My Motorbike Experiment: A Year of Hitching Across Indonesia

Saturday, September 06, 2014

Earlier this year, my blog “Don’t Date a Girl Who Travels” became viral around the world, against my will. Fresh from a series of heartbreaks, I sarcastically typed away, ranting on my laptop one boring day at our beach hostel.

Unknowingly, I published it on my personal blog. I was surprised by how many men and women could relate to it. I got thousands of messages from people who were in one way or another inspired by it, and some who hated it. Anything brutally honest, uncensored and raw will naturally upset some people, I realised in the end.

But there’s one comment that echoed in my head for months to come:

“I agree with you on everything, but never needing anyone is just sad somehow. I hope someday you will.”

When I was 16, I moved halfway around the world to the UK for college. It was a big change from my sheltered life growing up in the suburbs of Manila. I burnt my arms from ironing and cooking, I accidentally turned my clothes pink after washing them, I got confused riding public transportation and my hair even fell out because of stress. 

Since then, I’ve had no choice but to be independent in all aspects of my life.

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“Willy”, my trusted companion of 11 years

After my internship, I was relieved to come back to Manila. I drove everywhere as soon as I got my license and was pretty good at it too. I took the role of designated driver after parties and enjoyed out of town trips with my family. I treated each car I drove with tender lovin’ care. My father taught me to bring them to the casa every 10,000 kilometers for maintenance to avoid unnecessary costs and engine failure or tirik - which was my worst nightmare! I also made sure that I gassed up only with premium fuel like Shell V-Power Nitro+ for a smoother drive. My beloved car “Willy”, an Echo and “Suzy” a Vitara whom I depended on both had to be sold when I made the life changing decision to move to Indonesia, after falling in love with the country during previous visits.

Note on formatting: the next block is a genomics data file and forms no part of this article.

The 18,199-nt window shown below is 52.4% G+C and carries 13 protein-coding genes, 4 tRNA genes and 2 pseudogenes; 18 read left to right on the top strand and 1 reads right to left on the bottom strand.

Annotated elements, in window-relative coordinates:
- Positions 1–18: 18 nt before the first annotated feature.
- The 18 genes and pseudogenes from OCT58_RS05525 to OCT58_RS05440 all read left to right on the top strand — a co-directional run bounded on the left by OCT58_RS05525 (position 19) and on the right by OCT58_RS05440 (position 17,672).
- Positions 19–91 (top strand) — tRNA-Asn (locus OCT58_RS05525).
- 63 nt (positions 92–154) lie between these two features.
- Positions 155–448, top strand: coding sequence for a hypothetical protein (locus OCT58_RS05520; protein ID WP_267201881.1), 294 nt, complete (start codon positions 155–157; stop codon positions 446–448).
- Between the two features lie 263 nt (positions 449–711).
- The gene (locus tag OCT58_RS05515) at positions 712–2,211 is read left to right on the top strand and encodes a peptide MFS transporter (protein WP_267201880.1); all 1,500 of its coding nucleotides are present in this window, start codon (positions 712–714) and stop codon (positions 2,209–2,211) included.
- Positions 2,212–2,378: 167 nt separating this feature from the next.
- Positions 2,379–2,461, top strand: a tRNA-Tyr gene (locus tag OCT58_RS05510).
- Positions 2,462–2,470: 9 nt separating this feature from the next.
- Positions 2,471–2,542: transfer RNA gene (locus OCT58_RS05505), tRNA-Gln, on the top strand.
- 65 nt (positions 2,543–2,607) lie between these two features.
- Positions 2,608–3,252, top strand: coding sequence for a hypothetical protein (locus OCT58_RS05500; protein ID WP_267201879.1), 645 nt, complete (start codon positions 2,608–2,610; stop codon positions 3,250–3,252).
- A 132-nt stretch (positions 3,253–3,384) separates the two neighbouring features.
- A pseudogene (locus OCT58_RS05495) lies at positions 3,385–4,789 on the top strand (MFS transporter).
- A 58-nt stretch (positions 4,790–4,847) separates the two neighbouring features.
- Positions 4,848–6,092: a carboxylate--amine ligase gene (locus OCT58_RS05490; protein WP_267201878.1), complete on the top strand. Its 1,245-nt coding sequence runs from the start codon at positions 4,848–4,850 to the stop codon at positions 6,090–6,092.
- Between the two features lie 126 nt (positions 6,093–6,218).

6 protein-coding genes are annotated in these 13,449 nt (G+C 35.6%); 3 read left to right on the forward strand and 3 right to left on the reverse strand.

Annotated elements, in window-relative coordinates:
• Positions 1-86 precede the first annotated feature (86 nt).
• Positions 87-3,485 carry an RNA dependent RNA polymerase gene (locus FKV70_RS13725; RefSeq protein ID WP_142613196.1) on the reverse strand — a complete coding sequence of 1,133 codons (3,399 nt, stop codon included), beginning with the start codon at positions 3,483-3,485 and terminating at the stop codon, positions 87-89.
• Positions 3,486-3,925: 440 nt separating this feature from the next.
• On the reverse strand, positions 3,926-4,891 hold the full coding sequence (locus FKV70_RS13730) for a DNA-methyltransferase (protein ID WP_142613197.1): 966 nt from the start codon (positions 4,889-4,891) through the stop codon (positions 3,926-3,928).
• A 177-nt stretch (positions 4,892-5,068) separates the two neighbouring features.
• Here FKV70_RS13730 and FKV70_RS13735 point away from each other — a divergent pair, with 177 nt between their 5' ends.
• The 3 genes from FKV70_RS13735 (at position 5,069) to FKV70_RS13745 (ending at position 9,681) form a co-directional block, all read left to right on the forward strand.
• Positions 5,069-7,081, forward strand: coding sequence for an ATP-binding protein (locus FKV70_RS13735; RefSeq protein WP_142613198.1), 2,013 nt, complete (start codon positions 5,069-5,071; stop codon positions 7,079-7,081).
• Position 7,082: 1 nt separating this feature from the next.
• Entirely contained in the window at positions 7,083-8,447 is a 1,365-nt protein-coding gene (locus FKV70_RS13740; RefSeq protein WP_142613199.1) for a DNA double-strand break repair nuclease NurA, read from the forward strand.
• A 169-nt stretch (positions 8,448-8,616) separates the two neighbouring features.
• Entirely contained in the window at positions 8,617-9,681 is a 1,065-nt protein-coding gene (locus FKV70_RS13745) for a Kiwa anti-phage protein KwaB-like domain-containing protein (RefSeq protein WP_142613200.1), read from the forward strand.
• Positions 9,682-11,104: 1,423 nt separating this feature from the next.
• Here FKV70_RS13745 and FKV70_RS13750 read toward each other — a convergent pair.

Exploring Indonesia

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Where I feel most at home

In Indo, the main mode of transportation is by motorcycle. I looove just hopping on the back of it and driving aimlessly around the islands with fellow travelers and ending up in places I wouldn’t have discovered myself. I realized that back home, I’ve always had my way. I’ve always had my own car and most of the time, I ended up going to the same boring places. Do you ever feel that way too?

But I had a new life in this amazing country of 18,307 islands and so many interesting people I could meet on the road too. Who cares if I don’t know how to ride a motorbike?! I was gonna explore this country no matter what. So I hitched with locals and travelers all around Indonesia for one year.

This was my motorbike experiment.

It became my meditation. Unlike being in a car, all your senses are heightened. There is no roof over your head so you feel the warmth of the sunshine on your face. You hear all the different sounds on the road even with a helmet on. You smell (and yes, sometimes taste) all the different things that you drive past.